Monday, September 14, 2009

Factory Methods and Companion Objects

One of the most common uses of a companion object (See Companion Objects for more) is as a factory for creating instances of the class. For example, there may be several overloaded apply methods which provide different ways of instantiating the object. This is often preferred to adding many constructors because Scala places restrictions on constructors that Java does not have.

One built in example of Factory methods in a companion object are when you create a case class.

  1. scala> caseclass Data(p1:Int, p2:String)
  2. defined class Data
  3. // This is using the generated (or synthetic) factory method.
  4. // call case classes have a factory method generated
  5. scala> Data(1,"one")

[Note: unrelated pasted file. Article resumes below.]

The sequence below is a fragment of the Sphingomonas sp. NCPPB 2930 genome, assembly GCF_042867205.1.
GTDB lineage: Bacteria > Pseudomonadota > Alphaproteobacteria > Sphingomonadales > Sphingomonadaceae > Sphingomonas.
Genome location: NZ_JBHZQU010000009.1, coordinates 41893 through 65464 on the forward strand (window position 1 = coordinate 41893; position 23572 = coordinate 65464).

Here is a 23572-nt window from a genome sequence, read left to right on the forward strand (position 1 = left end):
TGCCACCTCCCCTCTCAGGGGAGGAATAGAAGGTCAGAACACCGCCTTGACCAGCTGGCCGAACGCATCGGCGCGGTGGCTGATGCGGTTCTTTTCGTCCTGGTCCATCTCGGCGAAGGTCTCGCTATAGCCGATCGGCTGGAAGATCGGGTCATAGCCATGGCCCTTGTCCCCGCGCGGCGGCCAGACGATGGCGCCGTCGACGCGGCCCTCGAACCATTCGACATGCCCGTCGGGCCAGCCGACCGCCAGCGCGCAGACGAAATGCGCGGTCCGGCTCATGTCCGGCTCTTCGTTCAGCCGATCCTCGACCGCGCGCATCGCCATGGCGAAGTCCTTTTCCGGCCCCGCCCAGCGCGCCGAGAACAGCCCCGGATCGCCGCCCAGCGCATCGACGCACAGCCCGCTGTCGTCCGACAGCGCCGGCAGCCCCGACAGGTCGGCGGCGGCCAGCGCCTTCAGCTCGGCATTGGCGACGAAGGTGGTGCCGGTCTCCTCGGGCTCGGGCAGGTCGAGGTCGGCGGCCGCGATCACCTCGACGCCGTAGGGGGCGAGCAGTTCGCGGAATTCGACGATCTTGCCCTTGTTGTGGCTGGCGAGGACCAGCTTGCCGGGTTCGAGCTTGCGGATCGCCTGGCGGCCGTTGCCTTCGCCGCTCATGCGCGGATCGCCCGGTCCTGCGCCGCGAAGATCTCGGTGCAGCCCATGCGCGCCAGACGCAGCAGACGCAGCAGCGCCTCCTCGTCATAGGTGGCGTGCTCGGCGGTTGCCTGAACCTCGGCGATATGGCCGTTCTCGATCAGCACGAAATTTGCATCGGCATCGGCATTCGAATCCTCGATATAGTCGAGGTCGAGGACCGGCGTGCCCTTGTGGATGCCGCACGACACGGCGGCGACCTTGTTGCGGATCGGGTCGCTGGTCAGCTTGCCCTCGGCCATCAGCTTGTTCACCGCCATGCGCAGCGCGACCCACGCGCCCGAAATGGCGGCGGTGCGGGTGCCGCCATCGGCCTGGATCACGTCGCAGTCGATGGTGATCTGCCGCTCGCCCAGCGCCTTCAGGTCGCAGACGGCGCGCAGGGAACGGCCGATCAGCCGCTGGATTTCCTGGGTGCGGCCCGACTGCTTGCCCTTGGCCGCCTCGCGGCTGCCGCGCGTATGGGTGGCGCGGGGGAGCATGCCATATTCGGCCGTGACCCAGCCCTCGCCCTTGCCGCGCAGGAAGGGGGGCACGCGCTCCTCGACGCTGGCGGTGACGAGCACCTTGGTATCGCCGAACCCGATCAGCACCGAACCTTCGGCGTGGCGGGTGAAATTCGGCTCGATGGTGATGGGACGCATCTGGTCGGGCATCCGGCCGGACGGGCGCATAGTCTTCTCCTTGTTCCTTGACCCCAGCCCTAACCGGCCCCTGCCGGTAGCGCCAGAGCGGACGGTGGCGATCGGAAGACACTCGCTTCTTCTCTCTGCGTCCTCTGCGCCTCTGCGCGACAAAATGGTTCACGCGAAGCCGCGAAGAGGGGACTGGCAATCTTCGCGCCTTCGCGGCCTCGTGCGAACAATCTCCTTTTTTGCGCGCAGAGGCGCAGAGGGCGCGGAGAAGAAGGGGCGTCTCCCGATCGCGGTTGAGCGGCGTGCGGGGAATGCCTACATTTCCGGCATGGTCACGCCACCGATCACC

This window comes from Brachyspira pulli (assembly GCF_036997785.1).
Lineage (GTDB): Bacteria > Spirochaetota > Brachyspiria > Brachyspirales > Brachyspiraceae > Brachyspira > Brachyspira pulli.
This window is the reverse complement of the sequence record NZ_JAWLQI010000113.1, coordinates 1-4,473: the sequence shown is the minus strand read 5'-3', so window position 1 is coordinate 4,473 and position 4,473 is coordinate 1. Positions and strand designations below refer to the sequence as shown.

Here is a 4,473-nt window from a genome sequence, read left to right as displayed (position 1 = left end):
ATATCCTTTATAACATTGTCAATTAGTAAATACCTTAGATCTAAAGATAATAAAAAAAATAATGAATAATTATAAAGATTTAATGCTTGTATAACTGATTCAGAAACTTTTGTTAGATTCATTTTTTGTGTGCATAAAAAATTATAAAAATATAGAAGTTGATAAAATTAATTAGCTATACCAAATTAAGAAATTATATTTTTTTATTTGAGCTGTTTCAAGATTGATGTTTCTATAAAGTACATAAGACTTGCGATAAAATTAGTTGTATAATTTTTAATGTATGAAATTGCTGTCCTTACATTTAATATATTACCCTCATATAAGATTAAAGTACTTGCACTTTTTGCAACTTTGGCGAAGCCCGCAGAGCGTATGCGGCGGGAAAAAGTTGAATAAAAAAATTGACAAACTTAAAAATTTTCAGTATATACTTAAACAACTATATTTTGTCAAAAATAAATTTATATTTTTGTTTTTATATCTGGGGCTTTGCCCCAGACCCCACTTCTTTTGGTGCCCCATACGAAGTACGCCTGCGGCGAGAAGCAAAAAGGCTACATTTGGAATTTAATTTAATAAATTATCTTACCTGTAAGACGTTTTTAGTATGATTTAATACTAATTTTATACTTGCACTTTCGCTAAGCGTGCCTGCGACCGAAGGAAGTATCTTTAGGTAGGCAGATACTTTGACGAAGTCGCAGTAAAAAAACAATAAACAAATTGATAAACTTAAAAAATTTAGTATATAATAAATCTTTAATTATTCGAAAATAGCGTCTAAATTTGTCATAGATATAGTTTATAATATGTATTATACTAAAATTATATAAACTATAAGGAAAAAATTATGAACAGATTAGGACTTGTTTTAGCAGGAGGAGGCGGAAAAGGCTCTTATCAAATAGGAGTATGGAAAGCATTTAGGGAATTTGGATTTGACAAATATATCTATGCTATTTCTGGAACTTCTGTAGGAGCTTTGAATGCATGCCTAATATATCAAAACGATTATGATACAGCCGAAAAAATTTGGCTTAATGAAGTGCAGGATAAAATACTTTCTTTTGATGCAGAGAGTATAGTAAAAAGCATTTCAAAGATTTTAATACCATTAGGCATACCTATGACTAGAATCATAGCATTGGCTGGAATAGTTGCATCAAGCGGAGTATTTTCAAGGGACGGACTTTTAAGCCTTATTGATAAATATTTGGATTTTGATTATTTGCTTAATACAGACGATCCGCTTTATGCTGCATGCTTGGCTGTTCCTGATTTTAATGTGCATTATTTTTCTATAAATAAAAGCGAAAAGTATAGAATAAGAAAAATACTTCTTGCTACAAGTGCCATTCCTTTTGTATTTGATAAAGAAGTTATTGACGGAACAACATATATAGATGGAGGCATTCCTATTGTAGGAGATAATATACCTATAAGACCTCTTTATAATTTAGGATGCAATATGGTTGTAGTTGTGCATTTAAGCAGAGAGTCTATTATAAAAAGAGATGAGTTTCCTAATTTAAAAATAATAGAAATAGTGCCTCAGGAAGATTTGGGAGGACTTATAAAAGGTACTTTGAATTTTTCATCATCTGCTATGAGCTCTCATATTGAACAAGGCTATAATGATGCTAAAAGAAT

6. res0: Data = Data(1,one)
  7. // This is the normal new syntax.
  8. // case-classes are normal object so they have one of these too
  9. scala> new Data(1,"one")
  10. res1: Data = Data(1,one)
  11. scala> class MyClass(val p1:Int, val p2:String)
  12. defined class MyClass
  13. // MyClass is a normal class so there is no
  14. // synthetic factory method
  15. scala> MyClass(1,"one")
  16. :5: error: not found: value MyClass
  17.        MyClass(1,"one")
  18.        ^
  19. // but of course you can create an instance normally
  20. scala> new MyClass(1,"one")
  21. res3: MyClass = MyClass@55444319
  22. // create the companion object with an apply factory method
  23. scala> object MyClass{
  24.      | def apply(p1:Int, p2:String)=new MyClass(p1,p2)
  25.      | }
  26. defined module MyClass
  27. // now you can create MyClass as if it was a case-class
  28. // It is not a case-class so you still don't have the other
  29. // synthetic methods like: equals, hash-code, toString, etc...
  30. scala> MyClass(1,"one")
  31. res4: MyClass = MyClass@2c5e5c15

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